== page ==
Point of View: 'I am still standing': How soccer helped a sexual assault survivor on his healing journey

As an accomplished striker and later, an assistant coach on the men's soccer team, Graham Butcher has been a part of two McGill teams that won national championships. Those two teams have already been inducted into the McGill Sports Hall of Fame, but this year, he is being recognized individually as one of six 2019 inductees into the hall.

Reading my profile and seeing my picture on McGill's Hall of Fame induction website is so surreal. I'm still trying to process my emotions, to actually believe that this is truly happening for me.

I'm certainly very happy. I'm also in a state of disbelief. I feel like I am coming out of the shadows, so to speak.

I can tell you that my experience at McGill University literally saved my life. You see, I was one of those young soccer players that you read about in the papers who was abused by my coach and betrayed by a breach of trust so devastating that it wasn't until I was in my late 30s that I began to acknowledge that I had been living in denial.

I am a survivor of child sexual abuse by a soccer coach who was my idol, role model and had enormous power over my young life.

After decades of years of silence, I found myself asking hard questions to people from my childhood. To my shock and horror, I learned that my younger brother, my childhood teammates, my friends, my neighbours, boys and girls, were also sexually abused by this coach and teacher.

(Ed's Note: In 1999, Adrian Bennett, a youth soccer coach and elementary school teacher in Saint-Bruno-de-Montarville, was sentenced to six years in prison for having sexually abused eight children, including Butcher. Bennett had pleaded guilty to abusing the children, ages 12 to 17, during the 1970s).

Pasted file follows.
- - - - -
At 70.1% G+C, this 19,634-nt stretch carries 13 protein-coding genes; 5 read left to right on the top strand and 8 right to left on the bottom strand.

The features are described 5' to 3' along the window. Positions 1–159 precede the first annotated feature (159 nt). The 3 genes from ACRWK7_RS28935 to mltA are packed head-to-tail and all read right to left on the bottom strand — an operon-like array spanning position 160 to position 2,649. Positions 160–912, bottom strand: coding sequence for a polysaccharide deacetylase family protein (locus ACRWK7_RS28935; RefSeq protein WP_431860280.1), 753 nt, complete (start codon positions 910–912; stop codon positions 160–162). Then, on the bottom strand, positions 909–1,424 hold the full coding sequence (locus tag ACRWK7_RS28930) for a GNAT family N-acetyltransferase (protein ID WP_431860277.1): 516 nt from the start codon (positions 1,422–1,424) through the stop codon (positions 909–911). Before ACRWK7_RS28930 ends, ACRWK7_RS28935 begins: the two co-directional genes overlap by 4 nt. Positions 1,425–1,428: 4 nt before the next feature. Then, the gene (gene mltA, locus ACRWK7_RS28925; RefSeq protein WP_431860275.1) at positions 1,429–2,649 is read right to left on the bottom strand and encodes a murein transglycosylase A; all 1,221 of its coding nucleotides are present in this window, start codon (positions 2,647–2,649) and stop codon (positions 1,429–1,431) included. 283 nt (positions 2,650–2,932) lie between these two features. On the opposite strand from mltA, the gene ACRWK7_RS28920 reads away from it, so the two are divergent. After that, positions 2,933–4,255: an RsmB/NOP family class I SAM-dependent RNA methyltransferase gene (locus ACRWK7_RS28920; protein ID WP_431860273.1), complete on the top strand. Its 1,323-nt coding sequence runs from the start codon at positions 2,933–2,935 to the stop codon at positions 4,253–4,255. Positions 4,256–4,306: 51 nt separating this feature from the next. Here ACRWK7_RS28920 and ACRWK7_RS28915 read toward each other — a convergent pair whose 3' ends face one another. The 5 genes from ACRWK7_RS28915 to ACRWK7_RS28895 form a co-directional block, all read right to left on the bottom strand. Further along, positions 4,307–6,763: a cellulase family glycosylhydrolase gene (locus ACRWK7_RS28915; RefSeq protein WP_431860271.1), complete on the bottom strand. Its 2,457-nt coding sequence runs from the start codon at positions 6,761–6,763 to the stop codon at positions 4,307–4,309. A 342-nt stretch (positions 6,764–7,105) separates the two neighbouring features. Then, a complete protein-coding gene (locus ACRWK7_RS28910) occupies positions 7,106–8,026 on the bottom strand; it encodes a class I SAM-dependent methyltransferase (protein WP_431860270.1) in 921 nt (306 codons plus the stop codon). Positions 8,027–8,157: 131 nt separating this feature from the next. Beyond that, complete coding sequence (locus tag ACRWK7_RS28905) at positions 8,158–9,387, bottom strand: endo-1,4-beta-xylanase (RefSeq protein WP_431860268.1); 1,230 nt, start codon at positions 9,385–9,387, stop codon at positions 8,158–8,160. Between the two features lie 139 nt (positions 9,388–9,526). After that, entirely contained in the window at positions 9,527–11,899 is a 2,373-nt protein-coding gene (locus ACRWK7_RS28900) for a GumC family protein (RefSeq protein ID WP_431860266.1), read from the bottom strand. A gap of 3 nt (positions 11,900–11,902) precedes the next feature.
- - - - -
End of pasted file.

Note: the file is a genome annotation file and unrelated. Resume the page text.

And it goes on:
I have learned that I am not responsible for what happened to me as a boy. However, I am responsible for how I choose to deal with it as a man, going forward. One of those responsibilities was to ensure that I find my voice and my courage to protect other innocent girls and boys by going to the police.

You cannot see my wounds and my injuries because they are invisible, but they are real. The lifetime devastation of sexual abuse has caused enormous damage. Every day is a battle to overcome the betrayal of trust.

Child sexual abuse is the murder of a child's soul. Until the courts learn this fact, we as a society will never fully understand the lifelong struggle and the long-term damage.

I have worked very hard over the years to reclaim my life, my power and my voice. Hard work with my therapist helped me to understand who I was. Therapy was rough, but it helped me make sense of all the insanity.

My life and healing journey has never been easy. When I look back today, I'm just so proud and amazed that I fought through so much.

Today, I am happy to be… anywhere, really!

I have the unique honour of being the first individual in McGill sports history to have won a national championship both as a coach and as a player, and now I am being inducted individually.

Champion coaches and athletes will tell you that, "In the heat of battle we bend, but we do not break!" I did not break. I am still standing. I have a second chance to live my life, free from the darkness of child sexual abuse.

Thank you to fellow athletes Greg Gilhooly, Theo Fleury, Todd Holt and Sheldon Kennedy for courageously telling your life stories. These survivors and heroes have been helpful in my healing journey.

Playing and coaching soccer at McGill have been the most profoundly rewarding sports experiences of my life. It is my hope that my induction into the hall of fame is an opportunity to advocate for the prevention of child sexual abuse and to raise awareness about the issue.

In the nine years of having been involved with McGill University soccer as a player and an assistant coach, two other soccer players have since shared with me their own child sexual abuse stories. I'm very grateful that they trusted me enough to do that. I told them that if they ever needed someone to talk to, I would be there for them. We are brothers forever. We are all McGill soccer brothers forever.

What I have learned about courage, perseverance and trust by being a member of the McGill soccer team has sustained me through everything. I am eternally and profoundly grateful.

The induction luncheon is Wednesday, Sept. 25, at the Windsor Ballroom on Peel Street, and will take place as part of homecoming celebrations.

 This column is a point-of-view piece. For more information about commentary, please read our FAQ.